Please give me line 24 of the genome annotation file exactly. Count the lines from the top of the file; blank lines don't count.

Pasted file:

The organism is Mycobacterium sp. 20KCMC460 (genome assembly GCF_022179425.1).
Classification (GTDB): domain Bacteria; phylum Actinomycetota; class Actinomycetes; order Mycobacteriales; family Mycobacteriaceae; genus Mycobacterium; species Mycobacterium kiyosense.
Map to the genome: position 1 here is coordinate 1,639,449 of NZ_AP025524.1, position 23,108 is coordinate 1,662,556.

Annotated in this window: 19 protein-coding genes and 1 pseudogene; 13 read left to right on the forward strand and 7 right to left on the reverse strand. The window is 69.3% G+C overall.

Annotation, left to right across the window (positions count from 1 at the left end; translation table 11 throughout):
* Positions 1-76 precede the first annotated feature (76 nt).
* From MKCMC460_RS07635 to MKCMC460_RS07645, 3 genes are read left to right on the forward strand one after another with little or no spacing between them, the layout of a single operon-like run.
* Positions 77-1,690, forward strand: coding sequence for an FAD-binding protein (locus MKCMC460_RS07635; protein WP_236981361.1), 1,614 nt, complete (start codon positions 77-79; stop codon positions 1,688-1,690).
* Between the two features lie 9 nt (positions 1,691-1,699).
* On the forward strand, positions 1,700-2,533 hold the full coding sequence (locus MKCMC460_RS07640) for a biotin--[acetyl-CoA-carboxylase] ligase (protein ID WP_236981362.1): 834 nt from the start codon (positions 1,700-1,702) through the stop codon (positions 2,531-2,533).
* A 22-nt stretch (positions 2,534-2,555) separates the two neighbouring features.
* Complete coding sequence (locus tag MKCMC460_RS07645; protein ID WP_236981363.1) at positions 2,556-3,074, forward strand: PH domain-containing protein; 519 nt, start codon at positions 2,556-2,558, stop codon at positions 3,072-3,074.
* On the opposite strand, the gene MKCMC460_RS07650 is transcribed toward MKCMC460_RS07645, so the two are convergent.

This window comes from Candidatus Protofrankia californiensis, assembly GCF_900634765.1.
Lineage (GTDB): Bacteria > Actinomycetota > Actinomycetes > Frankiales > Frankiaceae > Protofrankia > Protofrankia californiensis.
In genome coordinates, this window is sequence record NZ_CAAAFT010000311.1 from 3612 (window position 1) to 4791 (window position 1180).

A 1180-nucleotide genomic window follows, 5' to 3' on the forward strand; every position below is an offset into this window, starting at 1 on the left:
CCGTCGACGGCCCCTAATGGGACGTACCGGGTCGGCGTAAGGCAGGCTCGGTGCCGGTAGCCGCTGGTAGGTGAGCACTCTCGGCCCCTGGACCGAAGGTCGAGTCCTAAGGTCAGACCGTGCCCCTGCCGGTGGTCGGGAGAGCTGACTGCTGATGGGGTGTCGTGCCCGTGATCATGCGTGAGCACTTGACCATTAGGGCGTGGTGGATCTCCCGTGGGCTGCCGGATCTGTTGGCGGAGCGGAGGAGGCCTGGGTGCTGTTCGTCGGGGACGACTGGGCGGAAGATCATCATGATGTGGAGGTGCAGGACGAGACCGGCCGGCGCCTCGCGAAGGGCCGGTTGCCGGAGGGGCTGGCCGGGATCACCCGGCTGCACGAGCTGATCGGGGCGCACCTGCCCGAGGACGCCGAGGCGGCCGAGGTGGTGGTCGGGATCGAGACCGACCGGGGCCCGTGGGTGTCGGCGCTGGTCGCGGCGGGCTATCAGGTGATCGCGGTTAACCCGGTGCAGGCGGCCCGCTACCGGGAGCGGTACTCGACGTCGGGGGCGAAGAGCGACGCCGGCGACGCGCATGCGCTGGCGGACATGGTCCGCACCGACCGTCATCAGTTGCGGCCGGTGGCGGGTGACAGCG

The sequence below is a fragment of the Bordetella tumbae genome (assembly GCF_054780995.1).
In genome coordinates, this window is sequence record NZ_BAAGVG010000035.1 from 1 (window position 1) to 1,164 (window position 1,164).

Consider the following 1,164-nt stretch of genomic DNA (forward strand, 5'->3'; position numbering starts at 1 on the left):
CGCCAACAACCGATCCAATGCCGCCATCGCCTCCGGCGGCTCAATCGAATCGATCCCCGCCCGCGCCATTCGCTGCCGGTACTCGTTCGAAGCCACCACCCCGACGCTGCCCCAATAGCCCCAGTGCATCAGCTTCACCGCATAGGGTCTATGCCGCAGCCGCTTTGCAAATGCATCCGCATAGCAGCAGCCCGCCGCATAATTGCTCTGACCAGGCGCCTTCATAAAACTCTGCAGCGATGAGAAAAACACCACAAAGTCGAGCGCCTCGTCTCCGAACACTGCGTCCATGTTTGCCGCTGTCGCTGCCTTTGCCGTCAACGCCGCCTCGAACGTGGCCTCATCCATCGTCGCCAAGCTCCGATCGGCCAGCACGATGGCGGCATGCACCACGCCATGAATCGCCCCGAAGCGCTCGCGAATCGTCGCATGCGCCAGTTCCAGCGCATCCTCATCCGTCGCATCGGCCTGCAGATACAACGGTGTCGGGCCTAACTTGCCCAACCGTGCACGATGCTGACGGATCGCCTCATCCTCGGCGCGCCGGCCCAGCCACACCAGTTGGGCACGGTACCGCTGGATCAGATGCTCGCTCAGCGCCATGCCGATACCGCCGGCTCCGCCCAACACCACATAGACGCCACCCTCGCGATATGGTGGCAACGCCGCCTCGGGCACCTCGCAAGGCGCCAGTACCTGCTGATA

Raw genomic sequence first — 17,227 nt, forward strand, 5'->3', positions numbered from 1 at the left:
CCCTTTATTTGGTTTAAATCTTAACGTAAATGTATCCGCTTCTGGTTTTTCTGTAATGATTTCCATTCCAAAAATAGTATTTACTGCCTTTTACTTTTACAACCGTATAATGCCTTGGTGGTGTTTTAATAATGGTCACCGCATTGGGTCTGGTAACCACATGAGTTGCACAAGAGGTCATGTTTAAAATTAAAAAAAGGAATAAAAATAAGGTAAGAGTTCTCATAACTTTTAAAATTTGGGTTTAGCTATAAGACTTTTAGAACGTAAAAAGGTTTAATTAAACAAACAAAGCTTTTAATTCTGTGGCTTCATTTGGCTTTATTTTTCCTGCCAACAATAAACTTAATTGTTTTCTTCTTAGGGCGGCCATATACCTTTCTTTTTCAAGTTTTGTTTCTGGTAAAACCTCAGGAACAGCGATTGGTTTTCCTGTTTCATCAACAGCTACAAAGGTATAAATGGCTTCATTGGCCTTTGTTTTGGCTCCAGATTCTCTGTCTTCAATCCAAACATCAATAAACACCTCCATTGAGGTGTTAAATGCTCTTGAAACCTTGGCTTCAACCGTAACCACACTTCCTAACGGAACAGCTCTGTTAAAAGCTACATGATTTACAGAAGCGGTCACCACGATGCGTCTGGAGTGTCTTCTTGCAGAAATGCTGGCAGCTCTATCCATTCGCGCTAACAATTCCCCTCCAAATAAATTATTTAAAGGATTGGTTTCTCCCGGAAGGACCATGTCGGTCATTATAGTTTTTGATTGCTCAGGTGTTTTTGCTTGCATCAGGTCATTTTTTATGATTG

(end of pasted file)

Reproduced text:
CCCTTTATTTGGTTTAAATCTTAACGTAAATGTATCCGCTTCTGGTTTTTCTGTAATGATTTCCATTCCAAAAATAGTATTTACTGCCTTTTACTTTTACAACCGTATAATGCCTTGGTGGTGTTTTAATAATGGTCACCGCATTGGGTCTGGTAACCACATGAGTTGCACAAGAGGTCATGTTTAAAATTAAAAAAAGGAATAAAAATAAGGTAAGAGTTCTCATAACTTTTAAAATTTGGGTTTAGCTATAAGACTTTTAGAACGTAAAAAGGTTTAATTAAACAAACAAAGCTTTTAATTCTGTGGCTTCATTTGGCTTTATTTTTCCTGCCAACAATAAACTTAATTGTTTTCTTCTTAGGGCGGCCATATACCTTTCTTTTTCAAGTTTTGTTTCTGGTAAAACCTCAGGAACAGCGATTGGTTTTCCTGTTTCATCAACAGCTACAAAGGTATAAATGGCTTCATTGGCCTTTGTTTTGGCTCCAGATTCTCTGTCTTCAATCCAAACATCAATAAACACCTCCATTGAGGTGTTAAATGCTCTTGAAACCTTGGCTTCAACCGTAACCACACTTCCTAACGGAACAGCTCTGTTAAAAGCTACATGATTTACAGAAGCGGTCACCACGATGCGTCTGGAGTGTCTTCTTGCAGAAATGCTGGCAGCTCTATCCATTCGCGCTAACAATTCCCCTCCAAATAAATTATTTAAAGGATTGGTTTCTCCCGGAAGGACCATGTCGGTCATTATAGTTTTTGATTGCTCAGGTGTTTTTGCTTGCATCAGGTCATTTTTTATGATTG